Jason Myers
Director  
David Martell
University   
University of Toronto

1.2 Policy and legislation to facilitate development of Canada's forest based Bioeconomy - In progress
Student 
Peter Milley
Jean Blair
Director  
Warren Mabee
University   
Queen's University

1.3 Competitive Analysis for Economically Sustainable Value Chains Resulting from Transformative Business Strategies - In progress
Student 
CĂ©dric Diffo
Director  
Paul Stuart
University    
École Polyetchnique de Montréal
1.4 Optimal Facility Location and Supply Chain Design for the BC Coastal Forest Sector using Agent-Based Integrated Production Modeling - Completed
Student 
Saba Vahid
Director  
John Nelson
University    
University of British Columbia

1.13 What is the consequence of natural disturbance on the design of the forest industry in a particular region? How should natural disturbance affect industry design? - In Progress
Student 
Baburam Rijal
Director  
Frédéric Raulier
University    
Université Laval

1.17 What are the benefits and risks associated with tightly integrated industry structure. What can one do in the design of the industry to mitigate the risk of uncorrelated final product markets? - In progress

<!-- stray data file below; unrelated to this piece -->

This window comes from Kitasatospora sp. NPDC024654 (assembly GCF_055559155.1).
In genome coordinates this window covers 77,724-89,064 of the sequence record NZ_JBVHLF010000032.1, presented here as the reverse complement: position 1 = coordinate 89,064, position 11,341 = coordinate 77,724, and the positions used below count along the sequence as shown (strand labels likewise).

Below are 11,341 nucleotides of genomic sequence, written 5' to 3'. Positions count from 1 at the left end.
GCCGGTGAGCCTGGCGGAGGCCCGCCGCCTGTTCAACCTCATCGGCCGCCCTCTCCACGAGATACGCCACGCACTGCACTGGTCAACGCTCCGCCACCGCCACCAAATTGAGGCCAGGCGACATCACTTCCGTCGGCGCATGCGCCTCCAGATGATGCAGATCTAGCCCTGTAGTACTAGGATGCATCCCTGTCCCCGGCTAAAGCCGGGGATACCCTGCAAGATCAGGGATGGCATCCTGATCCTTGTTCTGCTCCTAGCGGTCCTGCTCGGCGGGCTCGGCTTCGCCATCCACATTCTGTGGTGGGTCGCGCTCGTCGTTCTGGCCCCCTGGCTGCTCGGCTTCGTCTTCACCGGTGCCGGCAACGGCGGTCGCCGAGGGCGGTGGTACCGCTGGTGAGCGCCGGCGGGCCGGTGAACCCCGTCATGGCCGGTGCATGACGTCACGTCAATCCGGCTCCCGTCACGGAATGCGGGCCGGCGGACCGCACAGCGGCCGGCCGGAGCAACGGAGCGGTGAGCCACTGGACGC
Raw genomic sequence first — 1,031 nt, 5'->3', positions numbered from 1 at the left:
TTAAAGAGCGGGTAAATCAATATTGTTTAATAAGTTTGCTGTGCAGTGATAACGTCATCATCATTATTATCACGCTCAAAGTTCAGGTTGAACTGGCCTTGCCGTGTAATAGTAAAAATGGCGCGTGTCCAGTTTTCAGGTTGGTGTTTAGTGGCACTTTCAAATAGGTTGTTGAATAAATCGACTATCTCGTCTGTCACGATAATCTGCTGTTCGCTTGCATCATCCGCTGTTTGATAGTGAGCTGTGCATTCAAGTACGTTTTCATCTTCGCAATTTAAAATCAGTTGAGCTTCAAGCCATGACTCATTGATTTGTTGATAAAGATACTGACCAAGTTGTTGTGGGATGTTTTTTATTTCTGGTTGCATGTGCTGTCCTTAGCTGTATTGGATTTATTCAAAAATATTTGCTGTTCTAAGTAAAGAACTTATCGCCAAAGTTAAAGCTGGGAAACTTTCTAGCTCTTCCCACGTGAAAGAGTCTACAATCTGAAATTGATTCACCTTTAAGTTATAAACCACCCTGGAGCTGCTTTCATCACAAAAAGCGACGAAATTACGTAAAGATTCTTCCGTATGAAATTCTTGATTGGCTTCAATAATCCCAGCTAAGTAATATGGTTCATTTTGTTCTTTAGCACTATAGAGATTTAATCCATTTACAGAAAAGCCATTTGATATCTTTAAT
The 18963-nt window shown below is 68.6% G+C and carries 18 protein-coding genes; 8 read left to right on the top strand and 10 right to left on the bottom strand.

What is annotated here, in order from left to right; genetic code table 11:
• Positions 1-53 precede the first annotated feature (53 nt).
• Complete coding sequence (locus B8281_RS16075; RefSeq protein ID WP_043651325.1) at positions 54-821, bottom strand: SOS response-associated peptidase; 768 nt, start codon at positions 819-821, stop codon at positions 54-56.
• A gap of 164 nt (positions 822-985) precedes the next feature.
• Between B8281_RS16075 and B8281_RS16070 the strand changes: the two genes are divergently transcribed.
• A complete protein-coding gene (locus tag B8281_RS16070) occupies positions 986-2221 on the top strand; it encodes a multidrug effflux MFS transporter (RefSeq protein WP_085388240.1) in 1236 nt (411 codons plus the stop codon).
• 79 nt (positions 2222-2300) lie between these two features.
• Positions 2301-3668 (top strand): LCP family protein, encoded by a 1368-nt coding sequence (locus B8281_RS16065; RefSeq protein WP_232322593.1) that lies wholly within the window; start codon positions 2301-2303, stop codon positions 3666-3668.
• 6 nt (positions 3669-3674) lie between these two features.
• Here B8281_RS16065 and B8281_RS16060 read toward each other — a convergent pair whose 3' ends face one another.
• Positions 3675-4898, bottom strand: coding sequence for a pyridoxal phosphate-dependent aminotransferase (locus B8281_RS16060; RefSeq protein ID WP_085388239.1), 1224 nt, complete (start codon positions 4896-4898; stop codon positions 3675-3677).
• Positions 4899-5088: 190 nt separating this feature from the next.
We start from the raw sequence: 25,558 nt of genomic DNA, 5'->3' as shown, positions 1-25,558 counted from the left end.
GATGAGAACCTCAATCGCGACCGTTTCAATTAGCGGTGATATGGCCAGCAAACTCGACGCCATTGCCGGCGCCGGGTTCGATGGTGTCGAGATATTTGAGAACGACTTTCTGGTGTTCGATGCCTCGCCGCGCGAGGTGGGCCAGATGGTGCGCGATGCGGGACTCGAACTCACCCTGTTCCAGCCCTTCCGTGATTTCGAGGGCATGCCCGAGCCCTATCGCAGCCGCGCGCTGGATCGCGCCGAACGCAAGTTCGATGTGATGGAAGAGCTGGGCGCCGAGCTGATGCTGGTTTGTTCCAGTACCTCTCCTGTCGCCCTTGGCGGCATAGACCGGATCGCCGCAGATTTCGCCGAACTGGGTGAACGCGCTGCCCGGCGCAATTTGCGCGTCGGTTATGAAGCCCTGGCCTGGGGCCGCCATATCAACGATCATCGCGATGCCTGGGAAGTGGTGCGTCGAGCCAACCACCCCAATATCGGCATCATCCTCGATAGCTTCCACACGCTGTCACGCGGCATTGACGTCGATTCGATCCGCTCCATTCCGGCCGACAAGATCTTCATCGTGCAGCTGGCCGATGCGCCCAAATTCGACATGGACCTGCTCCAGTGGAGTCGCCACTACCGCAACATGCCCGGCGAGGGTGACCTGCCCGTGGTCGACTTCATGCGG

Student
Narges Sereshti
Director
Eldon Gunn
University
Dalhousie University

1.21 Robust Network Design for Forest Biorefinery Value Chain – decisions support systems for the transformation of the Canadian forest industry - In progress
Student
Foroogh Abasian
Director
Mustapha Ouhimmou
University
Université Laval

PDF Projects


1.22 How do we reconcile sustainable forest management of the boreal forest with the logistics and transportation considerations necessary for sustainable forest industry? - In progress
Student
Jonathan Ruppert
Director
David Martell
University
University of Toronto

 Internship Projects


1.1 WP Analysis Capabilities for Strategic Forest Management for a Sustainable Value Chain - Completed
Student 
Maria Vasardani
Director  
Eldon Gunn
University    
Dalhousie University

Research Professional Projects


1.8 Design of advanced strategic optimization tools for very large-scale joint optimization of forest treatment, landscape management and markets. In progress
Professional
Hakim Ouzennou
Director
Frédéric Raulier
University
Université Laval

 Associate Student Projects


1.24AS Synchronizing long- and short-term forest management planning processes
Student 
Gregory Paradis
Director  
Luc LeBel
University    
Université Laval

1.25AS Socio-Economic Impacts of Woody Biomass Based Bioenergy Development at the Atikokan Power Generating Station: Local Perceptions and Public Opinions
Student
Cassia Sanzida
Baten

Director
Reino Pulkki
University
Lakehead University

1.26AS Biomass for bioenergy from managed forests through the value chain: Modelling availability as a function of ecological and industrial drivers - In progress
Student
Nicolas Mansuy
Director
Evelyn Thiffault
Canadian Forest Services